I agree with this statement. There's a logical explanation to it. In the worlds of Albus Dumbledore, 'It's the unknown we fear when we look into the dark.'

I think this explains it perfectly. That we fear what we do not yet know. 

 

The unknown is our greatest fear because it is the one thing we cannot control. We cannot know the unknown and therefore we can only discover the unknown by facing it directly. 

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(edited)

It reminds me, since I'm Atheist, I've before asked someone why people believe in God. They said that it's a morale booster, if people didn't believe, they'd have nothing to live for, no excuse behind why bad things happen to them.

 

It's a valid but uncomfortable point.

 

I'm the only atheist in a country where it's punishable by death and my motivation for living is to free the people from oppressive groups/foreign power and give them a better living condition.I think that death would be worth it if I could accomplish and maintain it for the remainder of my days.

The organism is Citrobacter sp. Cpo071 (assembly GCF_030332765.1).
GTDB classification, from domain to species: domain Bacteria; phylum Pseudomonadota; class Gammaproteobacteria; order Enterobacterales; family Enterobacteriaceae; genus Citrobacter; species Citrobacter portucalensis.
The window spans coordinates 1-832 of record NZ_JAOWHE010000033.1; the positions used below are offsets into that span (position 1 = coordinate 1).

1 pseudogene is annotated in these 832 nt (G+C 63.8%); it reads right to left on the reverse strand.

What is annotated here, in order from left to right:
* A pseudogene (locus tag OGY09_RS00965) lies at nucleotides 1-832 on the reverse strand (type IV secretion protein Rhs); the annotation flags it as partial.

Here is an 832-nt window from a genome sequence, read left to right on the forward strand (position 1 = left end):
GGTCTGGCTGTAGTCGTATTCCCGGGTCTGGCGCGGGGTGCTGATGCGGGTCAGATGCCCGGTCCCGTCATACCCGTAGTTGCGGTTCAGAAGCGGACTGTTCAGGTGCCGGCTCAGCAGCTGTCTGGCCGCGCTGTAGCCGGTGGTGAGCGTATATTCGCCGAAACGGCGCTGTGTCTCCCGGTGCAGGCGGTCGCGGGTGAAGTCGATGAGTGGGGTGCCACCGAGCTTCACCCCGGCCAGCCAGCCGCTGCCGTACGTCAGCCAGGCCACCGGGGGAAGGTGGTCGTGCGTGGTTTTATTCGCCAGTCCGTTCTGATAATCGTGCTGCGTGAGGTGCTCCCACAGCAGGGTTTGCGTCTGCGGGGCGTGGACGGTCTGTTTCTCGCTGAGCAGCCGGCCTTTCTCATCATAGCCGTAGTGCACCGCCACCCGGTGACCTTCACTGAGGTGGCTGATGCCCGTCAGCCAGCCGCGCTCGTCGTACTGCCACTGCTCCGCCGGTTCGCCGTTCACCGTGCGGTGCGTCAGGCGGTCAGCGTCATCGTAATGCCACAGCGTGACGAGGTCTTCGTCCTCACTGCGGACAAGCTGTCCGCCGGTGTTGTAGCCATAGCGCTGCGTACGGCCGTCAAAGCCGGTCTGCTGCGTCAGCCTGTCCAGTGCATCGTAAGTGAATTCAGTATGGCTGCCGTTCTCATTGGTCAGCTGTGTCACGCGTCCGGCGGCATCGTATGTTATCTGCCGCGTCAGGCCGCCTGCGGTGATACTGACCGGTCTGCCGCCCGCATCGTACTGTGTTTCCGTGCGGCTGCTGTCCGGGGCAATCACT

I might not be able to ever be happy but I want to make sure that future generations can be

Edited by khaine21x3

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I think that there's two ways of looking at this. In my own mind, I'm not certain that I would classify the fear of the unknown as the most significant fear that exists. My reason for saying this is that some degree of fear of the unknown is essential to survival. Not every unknown needs to be explored, and a how they respect for that which is not known can lead to a longer life. Because, you see, it's possible to study things and then to come to know them.